Why did George Harrison give up LSD?
A deeply disturbing Haight-Ashbury trip changes perception
The Beatles famously brought LSD to public attention. Paul McCartney, the last to take it, briefly became a fervent advocate. In interviews he became the first public figure to ‘come out’ regarding his usage. He also waxed lyrical about its benefits in widely publicised interviews — making vague references to it explaining ‘the mystery of life’ (do tell, Paul!).
Less well known is that George Harrison, an early enthusiast, abruptly abandoned acid in 1967. This was partly in response to the Maharashi’s disapproval of recreational drugs (though that did not stop the Beatles consuming industrial quantities of hashish at Rishikesh). More significant was Harrison’s personal discovery of the collateral damage caused by LSD in the the epicentre of the counter-culture in California.
On 7 August 1967, George Harrison flew with his then wife Patti, Neil Aspinall and Derek Taylor to San Francisco. They were in the US to visit George’s sister, Jenny but were also keen to visit the increasingly famous ‘Hippy Heaven’ area of Haight Ashbury in San Francisco.
Not so many flowers
Are you going to San Francisco/Be Sure to Wear Some Flowers in Your Hair
Scott McKenzie released his single in May 1967. A huge worldwide hit, it acted as a siren call to those attracted by the ideas of the counter-culture. Young runaways began arriving in large numbers from all over the US. Drug dealing petty criminals moved in to exploit them.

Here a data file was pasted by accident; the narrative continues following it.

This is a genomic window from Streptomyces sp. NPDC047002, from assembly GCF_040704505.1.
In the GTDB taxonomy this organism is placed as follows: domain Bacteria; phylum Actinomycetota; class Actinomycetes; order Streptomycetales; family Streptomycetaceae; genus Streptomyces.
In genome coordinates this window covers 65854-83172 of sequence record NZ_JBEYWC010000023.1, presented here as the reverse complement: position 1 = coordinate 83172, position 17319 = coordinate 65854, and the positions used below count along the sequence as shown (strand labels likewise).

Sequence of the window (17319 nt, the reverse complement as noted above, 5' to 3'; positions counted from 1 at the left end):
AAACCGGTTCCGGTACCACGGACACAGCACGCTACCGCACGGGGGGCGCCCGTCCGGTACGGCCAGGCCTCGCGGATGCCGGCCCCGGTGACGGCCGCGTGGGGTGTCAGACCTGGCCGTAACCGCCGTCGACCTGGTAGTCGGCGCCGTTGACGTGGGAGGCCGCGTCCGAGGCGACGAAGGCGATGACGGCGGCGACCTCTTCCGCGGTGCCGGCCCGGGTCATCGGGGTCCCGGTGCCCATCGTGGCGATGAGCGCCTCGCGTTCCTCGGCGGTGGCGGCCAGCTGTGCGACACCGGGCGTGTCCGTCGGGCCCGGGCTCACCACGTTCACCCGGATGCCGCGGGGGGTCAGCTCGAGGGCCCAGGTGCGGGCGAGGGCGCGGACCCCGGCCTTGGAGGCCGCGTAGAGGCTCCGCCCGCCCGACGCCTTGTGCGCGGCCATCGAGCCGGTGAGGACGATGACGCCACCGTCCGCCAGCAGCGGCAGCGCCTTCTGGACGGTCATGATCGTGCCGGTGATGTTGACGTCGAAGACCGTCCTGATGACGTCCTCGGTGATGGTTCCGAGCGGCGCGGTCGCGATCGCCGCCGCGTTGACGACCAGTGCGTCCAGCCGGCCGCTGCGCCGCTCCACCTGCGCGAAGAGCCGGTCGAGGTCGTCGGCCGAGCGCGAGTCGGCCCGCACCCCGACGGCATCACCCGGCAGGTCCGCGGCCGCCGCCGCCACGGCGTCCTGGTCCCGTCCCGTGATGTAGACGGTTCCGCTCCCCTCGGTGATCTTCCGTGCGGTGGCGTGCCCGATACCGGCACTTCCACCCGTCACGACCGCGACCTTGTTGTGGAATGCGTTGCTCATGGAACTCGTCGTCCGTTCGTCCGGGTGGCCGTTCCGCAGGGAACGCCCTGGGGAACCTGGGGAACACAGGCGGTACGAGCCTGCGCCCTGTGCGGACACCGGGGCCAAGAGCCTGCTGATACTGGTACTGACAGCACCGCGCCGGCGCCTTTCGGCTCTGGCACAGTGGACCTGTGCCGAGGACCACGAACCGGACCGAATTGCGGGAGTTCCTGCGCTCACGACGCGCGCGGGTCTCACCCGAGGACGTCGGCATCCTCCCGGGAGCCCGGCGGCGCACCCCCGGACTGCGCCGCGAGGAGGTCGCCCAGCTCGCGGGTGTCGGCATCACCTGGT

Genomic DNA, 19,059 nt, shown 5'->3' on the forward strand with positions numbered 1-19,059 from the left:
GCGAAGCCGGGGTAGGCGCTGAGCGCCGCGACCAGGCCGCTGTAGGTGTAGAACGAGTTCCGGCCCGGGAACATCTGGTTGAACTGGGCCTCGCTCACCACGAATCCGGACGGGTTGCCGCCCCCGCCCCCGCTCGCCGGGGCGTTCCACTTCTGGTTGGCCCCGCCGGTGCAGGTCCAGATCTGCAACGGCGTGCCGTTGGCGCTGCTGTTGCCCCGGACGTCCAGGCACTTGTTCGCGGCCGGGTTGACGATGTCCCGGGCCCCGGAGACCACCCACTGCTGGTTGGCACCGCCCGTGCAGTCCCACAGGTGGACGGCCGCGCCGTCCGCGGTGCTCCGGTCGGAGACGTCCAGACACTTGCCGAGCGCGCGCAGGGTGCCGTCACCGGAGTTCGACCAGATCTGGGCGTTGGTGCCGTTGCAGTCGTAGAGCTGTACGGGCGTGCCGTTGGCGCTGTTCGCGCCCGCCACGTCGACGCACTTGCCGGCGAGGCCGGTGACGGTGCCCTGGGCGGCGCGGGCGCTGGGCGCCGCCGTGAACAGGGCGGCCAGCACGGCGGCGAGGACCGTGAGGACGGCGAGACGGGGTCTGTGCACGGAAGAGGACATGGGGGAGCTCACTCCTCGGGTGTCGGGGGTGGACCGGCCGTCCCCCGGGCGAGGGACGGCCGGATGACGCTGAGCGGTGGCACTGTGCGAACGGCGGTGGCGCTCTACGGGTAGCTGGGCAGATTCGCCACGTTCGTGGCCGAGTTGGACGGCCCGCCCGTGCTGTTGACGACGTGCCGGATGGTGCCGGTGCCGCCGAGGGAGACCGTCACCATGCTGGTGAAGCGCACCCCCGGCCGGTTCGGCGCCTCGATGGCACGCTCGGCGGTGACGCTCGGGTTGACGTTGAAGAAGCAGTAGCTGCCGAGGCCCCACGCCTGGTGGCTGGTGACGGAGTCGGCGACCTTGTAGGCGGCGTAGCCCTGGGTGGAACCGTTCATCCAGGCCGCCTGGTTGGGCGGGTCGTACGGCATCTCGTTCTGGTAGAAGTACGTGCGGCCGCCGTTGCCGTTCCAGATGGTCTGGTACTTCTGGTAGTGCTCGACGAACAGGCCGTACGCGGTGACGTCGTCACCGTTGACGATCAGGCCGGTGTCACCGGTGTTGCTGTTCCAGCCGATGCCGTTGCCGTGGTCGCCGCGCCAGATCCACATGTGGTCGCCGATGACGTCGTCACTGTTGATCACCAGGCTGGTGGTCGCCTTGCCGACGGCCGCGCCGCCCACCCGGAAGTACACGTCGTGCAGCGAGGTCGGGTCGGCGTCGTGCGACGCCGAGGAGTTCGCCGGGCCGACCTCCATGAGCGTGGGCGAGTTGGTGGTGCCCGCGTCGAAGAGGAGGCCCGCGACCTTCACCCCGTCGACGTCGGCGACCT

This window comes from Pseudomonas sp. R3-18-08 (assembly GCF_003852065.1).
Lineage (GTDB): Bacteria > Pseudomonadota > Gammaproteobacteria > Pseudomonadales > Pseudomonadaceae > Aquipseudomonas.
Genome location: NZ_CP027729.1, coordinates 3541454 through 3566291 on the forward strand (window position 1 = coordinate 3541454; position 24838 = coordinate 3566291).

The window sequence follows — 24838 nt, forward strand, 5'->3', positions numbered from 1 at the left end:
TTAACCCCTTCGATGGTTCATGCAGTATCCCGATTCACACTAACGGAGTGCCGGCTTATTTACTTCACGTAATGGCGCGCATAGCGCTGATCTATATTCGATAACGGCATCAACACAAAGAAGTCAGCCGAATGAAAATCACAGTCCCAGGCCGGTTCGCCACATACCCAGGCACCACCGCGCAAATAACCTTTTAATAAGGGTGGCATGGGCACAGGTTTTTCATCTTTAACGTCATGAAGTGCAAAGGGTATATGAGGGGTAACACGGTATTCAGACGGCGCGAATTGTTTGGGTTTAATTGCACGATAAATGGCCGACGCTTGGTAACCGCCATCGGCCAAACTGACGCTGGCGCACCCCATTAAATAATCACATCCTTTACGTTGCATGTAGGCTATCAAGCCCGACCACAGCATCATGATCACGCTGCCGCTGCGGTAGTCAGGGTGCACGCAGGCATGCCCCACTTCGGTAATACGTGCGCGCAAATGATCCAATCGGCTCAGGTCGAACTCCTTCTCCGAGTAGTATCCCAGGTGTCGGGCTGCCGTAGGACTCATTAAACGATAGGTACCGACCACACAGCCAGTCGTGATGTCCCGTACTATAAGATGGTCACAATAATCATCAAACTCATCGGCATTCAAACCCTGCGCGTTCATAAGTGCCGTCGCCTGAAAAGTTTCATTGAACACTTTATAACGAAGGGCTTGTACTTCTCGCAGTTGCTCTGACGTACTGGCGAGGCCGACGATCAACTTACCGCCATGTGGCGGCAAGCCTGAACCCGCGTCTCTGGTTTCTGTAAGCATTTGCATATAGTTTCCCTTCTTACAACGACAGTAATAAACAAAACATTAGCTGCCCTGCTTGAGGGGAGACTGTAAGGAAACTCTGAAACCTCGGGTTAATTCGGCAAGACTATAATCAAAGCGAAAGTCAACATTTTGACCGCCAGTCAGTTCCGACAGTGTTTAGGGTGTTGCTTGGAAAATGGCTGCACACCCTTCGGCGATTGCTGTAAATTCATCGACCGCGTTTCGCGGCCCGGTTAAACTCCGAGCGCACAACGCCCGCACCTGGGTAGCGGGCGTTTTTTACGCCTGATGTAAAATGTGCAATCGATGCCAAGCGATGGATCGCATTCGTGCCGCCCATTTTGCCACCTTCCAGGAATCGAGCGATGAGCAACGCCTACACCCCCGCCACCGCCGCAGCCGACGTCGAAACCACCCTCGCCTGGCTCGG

By August the situation in Haight Ashbury was spiralling out of control. The atmosphere was especially tense during the weekend that George’s party flew in. Four days earlier two dealers had been murdered in horrific fashion.
Apparently unaware of this turn for the worse, the English stumbled into a depressingly sordid scene.
We were expecting Haight-Ashbury to be special, a creative and artistic place, filled with Beautiful People, but it was horrible — full of ghastly drop-outs, bums and spotty youths, all out of their brains. Everybody looked stoned — even mothers and babies — and they were so close behind us they were treading on the backs of our heels. Derek Taylor
News of the appearance of a Beatle spread rapidly. With the crowd building, Taylor began to fear for their physical safety:
It got to the point where we couldn’t stop for fear of being trampled. Then somebody said, ‘Let’s go to Hippie Hill,’ and we crossed the grass, our retinue facing us, as if we were on stage. They looked as us expectantly — as if George was some kind of Messiah.
There has been speculation that amongst those jostling The Beatles entourage were future members of the Manson family. Manson later told his biographer that Haight Ashbury at this time had become too violent for him “the district was getting ugly and mean.” source
More convincingly George Harrison would claim in Anthology to have come to the same conclusion.
….It certainly showed me what was really happening in the drug cult. It wasn’t what I thought with all these groovy people having spiritual awakenings and being artistic. It was like any addiction. So at that point, I stopped taking it actually… the dreadful lysergic. That’s where I really went for the meditation.
Off to see Rishi
Later in that tumultuous August, The Beatles attended a lecture by the Maharishi Yogi in London. They immediately signed up for more of the same in Bangor, North Wales. It was there that they received the destablising news of Brian Epstein’s death
One of the conditions for joining Team Rishi was that they renounce drug use. This resolution proved short-lived in Lennon’s case, but neither George nor Paul continued to take LSD from that point on.
The Beatles Story (teaching resources)